Oakland A’s teammates congratulate Jurickson Profar (23) after scoring on a double from teammate Mark Canha (20) in the 2nd inning against the San Francisco Giants at Oracle Park on March 26, 2019 in San Francisco, California. (Chris Victorio | Special to S.F. Examiner)

Bernstein: A’s rough start in Japan could have long-lasting consequences

Oakland Athletics dropped two games in Japan, and lost two key contributors in the process

It’s difficult to imagine a worse start to the regular season than the one the A’s endured last week in Japan — and that’s saying something considering the franchise is 3-12 on Opening Day over the past 15 seasons, rarely able to begin a campaign on the right foot.

Oakland lost two games to the division rival Mariners, but it also lost first baseman Matt Olson to a broken hamate and rookie starting pitcher Jesus Luzardo to a rotator cuff strain.

The A’s must now embark on a challenging three-series stretch against the Angels, Red Sox and Astros without those players, and they could easily drop four or five games out of a playoff position before they’re settled into the new year.

“A little frustrating,” manager Bob Melvin conceded to reporters after the second loss at the Tokyo Dome.

Melvin went on to downplay the long-term impact of the team’s rough first week, and the A’s swept the San Francisco Giants in the preseason Bay Bridge Series for the first time since 1989 this week. But the mix of injuries and sour regular-season results casts a shadow over what was supposed to be an exciting time for Oakland. Last year, of course, it won 97 games. The squad hoped to finish with a similar tally in 2019 and make the playoffs again.

It will be more difficult to do so without Olson, who hit .247 with 29 home runs last season. While the A’s have depth in many areas, power at the corner infield positions is not a place with much wiggle room. Melvin said he would try to replace Olson over the next month by allocating time at first base to Mark Canha, Jurickson Profar and Chad Pinder. But none of those options can provide the kind of pop Olson possesses in the four-to-eight week window he will likely be sidelined. And those players don’t have the same defensive accumen at first base as the 2018 Gold Glove winner Olson.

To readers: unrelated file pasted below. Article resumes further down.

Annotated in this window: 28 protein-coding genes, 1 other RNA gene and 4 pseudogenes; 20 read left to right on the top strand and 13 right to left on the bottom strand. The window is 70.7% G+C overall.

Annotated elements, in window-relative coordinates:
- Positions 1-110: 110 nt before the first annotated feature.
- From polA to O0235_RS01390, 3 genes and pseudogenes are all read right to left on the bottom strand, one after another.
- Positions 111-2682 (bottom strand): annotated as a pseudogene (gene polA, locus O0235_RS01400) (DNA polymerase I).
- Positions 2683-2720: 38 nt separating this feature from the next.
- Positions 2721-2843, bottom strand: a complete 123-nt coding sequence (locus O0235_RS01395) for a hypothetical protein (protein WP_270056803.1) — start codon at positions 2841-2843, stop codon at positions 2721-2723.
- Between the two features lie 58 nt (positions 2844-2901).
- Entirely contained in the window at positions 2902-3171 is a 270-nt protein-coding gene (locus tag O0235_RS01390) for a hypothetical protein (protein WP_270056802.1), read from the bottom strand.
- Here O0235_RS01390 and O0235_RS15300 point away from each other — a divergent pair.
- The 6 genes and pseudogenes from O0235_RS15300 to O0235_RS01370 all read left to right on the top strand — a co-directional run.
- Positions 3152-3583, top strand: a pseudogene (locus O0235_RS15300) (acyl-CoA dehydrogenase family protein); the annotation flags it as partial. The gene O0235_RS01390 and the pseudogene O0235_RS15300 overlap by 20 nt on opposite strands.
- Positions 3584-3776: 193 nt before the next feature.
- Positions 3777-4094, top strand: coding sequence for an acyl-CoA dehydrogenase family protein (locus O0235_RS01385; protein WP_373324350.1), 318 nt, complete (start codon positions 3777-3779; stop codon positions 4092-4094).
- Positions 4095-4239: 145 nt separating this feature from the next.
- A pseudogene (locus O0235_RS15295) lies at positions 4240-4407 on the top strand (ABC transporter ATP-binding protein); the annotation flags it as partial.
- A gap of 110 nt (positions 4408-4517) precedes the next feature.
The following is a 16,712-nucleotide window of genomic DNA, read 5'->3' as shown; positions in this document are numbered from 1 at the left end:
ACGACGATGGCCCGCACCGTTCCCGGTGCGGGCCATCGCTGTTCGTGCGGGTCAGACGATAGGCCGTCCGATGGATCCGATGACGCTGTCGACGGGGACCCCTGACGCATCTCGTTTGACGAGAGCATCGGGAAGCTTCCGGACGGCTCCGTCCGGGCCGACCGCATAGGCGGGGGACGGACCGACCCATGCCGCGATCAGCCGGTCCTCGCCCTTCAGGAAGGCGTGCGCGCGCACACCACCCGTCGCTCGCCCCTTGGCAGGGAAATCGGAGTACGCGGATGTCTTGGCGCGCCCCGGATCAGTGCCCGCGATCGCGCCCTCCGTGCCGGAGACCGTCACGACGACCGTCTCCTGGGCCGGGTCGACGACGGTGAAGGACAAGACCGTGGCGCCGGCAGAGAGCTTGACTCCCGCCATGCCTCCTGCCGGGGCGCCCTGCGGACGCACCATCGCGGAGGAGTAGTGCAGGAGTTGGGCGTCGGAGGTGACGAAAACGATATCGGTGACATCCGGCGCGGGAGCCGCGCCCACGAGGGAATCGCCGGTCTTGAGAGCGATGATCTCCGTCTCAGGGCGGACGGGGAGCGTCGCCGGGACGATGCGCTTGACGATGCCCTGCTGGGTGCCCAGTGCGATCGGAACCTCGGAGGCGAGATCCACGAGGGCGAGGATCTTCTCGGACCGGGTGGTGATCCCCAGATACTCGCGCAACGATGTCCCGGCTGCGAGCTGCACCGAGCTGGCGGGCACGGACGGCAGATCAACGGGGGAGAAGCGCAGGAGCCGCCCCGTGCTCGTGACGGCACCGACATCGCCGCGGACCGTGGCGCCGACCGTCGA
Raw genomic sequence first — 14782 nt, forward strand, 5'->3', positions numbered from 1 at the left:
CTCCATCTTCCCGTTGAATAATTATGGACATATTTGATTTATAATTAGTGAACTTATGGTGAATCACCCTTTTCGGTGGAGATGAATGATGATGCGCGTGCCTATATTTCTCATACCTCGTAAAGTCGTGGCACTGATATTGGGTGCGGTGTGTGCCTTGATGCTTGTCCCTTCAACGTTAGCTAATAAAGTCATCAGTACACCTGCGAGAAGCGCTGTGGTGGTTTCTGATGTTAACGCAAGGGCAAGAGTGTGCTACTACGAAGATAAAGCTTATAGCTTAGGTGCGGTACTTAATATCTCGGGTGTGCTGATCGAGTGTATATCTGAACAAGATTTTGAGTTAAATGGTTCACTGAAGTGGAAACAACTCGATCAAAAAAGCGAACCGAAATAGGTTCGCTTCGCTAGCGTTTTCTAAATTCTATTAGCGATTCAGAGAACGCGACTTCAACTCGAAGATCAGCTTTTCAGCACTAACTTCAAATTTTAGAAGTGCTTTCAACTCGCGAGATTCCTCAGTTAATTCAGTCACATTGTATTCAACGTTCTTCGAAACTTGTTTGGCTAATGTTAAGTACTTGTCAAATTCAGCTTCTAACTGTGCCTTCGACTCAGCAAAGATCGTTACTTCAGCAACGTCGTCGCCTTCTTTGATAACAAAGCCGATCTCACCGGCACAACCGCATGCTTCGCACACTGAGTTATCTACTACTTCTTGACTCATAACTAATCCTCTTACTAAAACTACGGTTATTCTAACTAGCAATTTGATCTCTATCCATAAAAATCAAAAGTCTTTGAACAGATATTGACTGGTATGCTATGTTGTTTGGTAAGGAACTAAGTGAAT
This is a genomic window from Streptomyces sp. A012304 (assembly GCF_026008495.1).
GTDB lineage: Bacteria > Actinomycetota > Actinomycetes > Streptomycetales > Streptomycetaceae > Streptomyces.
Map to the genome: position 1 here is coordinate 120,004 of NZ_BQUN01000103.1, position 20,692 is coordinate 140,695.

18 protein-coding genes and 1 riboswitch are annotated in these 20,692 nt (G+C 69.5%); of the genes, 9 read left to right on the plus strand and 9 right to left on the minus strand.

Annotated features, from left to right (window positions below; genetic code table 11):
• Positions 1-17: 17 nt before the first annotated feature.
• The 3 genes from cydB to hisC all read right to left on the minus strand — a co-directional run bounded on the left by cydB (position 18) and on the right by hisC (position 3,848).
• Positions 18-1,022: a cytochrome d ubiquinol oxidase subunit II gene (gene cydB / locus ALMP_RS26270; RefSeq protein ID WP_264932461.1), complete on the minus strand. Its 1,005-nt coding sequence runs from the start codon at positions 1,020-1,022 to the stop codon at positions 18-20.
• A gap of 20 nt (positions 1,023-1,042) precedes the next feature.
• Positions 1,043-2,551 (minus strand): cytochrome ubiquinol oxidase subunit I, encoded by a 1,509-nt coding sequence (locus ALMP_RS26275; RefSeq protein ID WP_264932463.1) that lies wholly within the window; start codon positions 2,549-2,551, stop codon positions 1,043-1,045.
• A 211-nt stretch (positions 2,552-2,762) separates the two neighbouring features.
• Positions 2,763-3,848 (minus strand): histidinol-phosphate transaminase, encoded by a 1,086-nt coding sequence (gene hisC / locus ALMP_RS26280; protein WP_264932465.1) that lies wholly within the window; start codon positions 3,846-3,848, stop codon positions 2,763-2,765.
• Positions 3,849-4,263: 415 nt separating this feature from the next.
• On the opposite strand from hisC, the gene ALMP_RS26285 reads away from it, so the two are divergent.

Likewise, not having Luzardo for at least two months could prove costly for an A’s rotation limited in high-upside options, particularly in the short-term. He was the organization’s top minor league pitcher last year, racking up 129 strikeouts in 109 1/3 innings across three levels. In spring training, he allowed one earned run in four appearances. It was possible — perhaps likely — he would have made Oakland’s staff for its U.S. season opener if he’d remained healthy.

Now, Melvin must operate without the top prospect for the foreseeable future, as he’s shut down from throwing for four weeks.

Oakland’s pitching fragility was already apparent in the two losses to the Mariners. Mike Fiers gave up five earned runs in three innings in the first game, while Marco Estrada allowed three earned runs in five innings. As a result, the A’s needed to play catch-up in both contests.

“We had our chances,” Melvin said after the second loss to the Mariners. “We were behind, we came back again. That’s something we do quite often, but it felt like a couple of times we had them on the ropes and had a chance to win the game and didn’t.”

The A’s withstood a shaky rotation last year with a dominant bullpen and clutch hitting, but expecting continued success without quality starting pitchers could be catastrophic. They should get A.J. Puk and Jharrel Cotton back midseason from Tommy John surgery, and Luzardo could return in June. How they hold up in the interim — particularly a stretch of 18 game sin 18 days to start the season — might determine whether they can contend for at least a Wild Card spot this season.

As it stands, the Opening Day rotation should be as follows: Fiers (3.56 ERA in 2018), Estrada

(5.64 ERA), Brett Anderson (4.48 ERA), Frankie Montas (3.88 ERA) and Aaron Brooks, who pitched in just three games last year, and hadn’t pitched in the big leagues since 2015 before that.

Struggling in Japan did not, in isolation, change Oakland’s outlook. The season is long, and two games can easily be made up down the road. But the injuries and difficult upcoming schedule that accompanied those clunkers in Tokyo make an 0-2 start feel much worse.

If the A’s proved anything last season, it was that this crop of young players is resilient and capable of overcoming unexpected setbacks. Their entire Opening Day rotation winding up on the injured list did not keep them out of the playoffs.

But the team’s mettle will be tested early and often in 2019, starting with how it responds to its rocky stint abroad.


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